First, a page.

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FCA leans on Chrysler for profits

by David Zatz on

FCA: Fiat-Chrysler AutomobilesFCA closed 2014 with strong performance that was in line with their guidance to analysts — which some analysts had scoffed at. Revenues were up 11% to €96.1 billion (US$108 billion), with EBIT up to €3.7 billion (US$4.2 billion) adjusted for unusual items, including $560 million for the UAW and $111 million for the devaluation of Venezuelan currency.

The net profit was €632 million ($715 million); adjusted for “unusual items,” two of which were described above, net profit would have been $1 billion.

Revenues rose by 15% in North America (almost entirely the old Chrysler), by 34% in Asia-Pacifica, and 4% in Europe/Middle East/Africa (EMEA). Maserati revenue rose by 67%. Shipments dropped by 13% in Latin America, though. European revenues came closer to break-even.

Chrysler-Fiat-FCA-Web

North America was by far the largest revenue generator — again — with $50 billion coming in. EMEA was a distant second, with $20 billion, followed by Latin America at nearly $10 billion and Asia-Pacific at $7 billion. This does not include Ferrari and Maserati ($3 billion each) or components/robotics ($10 billion).

Looking at earnings before interest and tax, adjusted for unusual items, North America was responsible for $2.6 billion; the second largest profit generator was Latin America at $556 million, but Asia Pacific is coming on fast at $379 million. EMEA operations lost $572 million, not counting Ferrari and Maserati, which brought in $412 million and $120 million, respectively; or the components/robotics arms which were good for $165 million.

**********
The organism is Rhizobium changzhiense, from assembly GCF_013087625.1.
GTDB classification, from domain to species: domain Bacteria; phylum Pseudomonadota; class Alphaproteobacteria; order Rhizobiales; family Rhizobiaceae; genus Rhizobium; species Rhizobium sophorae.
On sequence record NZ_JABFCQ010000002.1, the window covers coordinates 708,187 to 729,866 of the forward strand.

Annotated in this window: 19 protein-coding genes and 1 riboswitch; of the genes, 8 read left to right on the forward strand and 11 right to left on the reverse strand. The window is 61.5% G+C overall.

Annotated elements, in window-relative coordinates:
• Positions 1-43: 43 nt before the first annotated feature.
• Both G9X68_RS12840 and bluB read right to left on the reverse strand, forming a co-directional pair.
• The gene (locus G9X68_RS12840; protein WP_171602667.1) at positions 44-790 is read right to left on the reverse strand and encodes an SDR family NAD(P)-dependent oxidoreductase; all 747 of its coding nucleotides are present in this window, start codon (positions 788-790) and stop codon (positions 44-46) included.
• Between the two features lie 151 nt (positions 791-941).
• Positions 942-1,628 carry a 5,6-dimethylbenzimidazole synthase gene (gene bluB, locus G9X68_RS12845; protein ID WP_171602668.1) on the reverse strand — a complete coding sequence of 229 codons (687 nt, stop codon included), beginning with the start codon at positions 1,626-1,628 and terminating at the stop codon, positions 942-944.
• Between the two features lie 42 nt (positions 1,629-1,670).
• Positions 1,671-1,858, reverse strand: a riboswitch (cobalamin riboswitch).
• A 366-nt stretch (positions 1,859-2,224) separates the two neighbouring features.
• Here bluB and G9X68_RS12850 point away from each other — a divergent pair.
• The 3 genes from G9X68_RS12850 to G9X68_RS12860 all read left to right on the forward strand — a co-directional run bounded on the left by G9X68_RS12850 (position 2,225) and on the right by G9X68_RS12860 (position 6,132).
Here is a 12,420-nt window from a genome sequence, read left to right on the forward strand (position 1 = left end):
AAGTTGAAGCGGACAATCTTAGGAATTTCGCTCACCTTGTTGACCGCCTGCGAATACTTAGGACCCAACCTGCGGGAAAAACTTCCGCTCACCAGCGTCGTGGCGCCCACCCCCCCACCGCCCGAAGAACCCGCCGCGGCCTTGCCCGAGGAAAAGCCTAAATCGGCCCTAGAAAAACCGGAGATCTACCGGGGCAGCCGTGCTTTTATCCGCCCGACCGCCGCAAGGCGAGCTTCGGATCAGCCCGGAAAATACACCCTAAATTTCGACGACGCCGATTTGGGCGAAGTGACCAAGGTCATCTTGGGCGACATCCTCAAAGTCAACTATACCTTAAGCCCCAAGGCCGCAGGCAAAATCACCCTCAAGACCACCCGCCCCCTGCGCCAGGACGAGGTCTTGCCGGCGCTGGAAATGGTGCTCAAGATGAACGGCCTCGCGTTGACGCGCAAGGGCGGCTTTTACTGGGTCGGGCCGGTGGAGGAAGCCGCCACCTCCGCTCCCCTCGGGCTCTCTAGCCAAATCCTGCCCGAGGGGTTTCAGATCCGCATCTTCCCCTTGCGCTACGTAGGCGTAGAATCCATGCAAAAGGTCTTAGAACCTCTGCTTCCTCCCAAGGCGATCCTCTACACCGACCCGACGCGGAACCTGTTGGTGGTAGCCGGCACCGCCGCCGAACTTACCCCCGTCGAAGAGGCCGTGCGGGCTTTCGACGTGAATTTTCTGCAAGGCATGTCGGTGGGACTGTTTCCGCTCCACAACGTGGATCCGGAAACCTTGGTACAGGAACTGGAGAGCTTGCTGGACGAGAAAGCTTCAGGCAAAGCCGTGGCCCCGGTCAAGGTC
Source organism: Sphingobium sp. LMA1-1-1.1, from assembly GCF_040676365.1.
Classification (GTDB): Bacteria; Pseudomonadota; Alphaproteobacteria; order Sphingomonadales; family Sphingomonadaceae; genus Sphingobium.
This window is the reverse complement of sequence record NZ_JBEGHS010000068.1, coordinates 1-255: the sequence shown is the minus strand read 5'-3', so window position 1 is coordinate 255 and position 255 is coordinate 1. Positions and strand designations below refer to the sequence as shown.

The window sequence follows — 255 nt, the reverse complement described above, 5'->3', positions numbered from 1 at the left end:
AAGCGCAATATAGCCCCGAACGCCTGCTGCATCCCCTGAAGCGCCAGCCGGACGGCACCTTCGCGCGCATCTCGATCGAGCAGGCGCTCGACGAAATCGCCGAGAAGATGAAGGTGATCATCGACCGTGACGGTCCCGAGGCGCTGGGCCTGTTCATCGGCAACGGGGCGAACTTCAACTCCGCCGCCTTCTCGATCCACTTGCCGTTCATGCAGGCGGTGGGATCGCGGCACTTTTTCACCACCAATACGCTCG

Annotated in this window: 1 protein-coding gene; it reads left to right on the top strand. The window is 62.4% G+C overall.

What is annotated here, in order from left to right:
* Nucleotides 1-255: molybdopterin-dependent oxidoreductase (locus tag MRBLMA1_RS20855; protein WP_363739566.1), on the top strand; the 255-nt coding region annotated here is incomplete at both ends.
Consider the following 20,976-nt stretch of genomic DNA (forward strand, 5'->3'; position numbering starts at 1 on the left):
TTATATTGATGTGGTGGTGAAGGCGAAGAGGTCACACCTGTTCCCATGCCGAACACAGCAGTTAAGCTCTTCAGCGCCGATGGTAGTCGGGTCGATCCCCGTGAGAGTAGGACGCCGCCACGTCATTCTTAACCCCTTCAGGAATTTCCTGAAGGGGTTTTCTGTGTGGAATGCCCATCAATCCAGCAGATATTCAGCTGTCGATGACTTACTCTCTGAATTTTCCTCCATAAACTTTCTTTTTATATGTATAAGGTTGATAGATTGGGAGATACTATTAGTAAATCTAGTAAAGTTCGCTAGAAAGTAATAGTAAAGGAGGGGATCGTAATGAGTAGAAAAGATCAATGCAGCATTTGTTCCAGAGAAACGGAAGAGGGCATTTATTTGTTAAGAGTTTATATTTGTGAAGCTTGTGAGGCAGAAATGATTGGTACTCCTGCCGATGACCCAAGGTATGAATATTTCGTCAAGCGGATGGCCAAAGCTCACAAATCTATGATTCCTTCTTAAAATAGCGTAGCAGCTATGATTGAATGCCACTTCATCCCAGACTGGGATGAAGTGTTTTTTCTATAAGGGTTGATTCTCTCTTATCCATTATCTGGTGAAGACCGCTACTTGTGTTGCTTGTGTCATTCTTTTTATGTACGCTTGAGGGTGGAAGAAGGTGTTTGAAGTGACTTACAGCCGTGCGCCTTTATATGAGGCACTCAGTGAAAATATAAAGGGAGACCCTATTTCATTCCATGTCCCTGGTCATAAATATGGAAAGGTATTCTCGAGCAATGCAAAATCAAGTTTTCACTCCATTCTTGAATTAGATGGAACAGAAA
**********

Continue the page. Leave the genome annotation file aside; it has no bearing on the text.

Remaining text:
Financing expenses were around $2.3 billion, reduced by refinancing.  The company has around $8.7 billion in net industrial debt. The board chose not to issue a dividend.

U.S. market share was up to 12.4%, and Canadian market share was up to 15.4%.

Asia-Pacific shipments, excluding joint ventures, were at 220,000, up by 35%. Sales, including joint ventures, were up to 267,000, up 34%.  European shipments were up 5% but market share was down slightly to 5.8%.

Ferrari saw a total of 7,255 sales (up from 7,000 in 2013) while Maserati more than doubled sales, from 15,393 to 36,448; switching “a new model” to a “more appropriate” platform added some expense (this might be Levante or GranTurismo).

For 2015, the company expects to send out 4.8-5.0 million vehicles, have net revenues of $122 billion, net income of $1.1-$1.4 billion, and net industrial debt of $8.5-$9 billion.

David Zatz founded Allpar in 1998 (based on a site he had begun in 1993-94), after years of writing reviews for retail trades. He has been quoted by the New York Times, the Daily Telegraph, the Detroit News, and USA Today. Before making Allpar a full-time career, he was a consultant in organizational psychology. You can reach him by using our contact form (much preferred) or by calling (313) 766-2304


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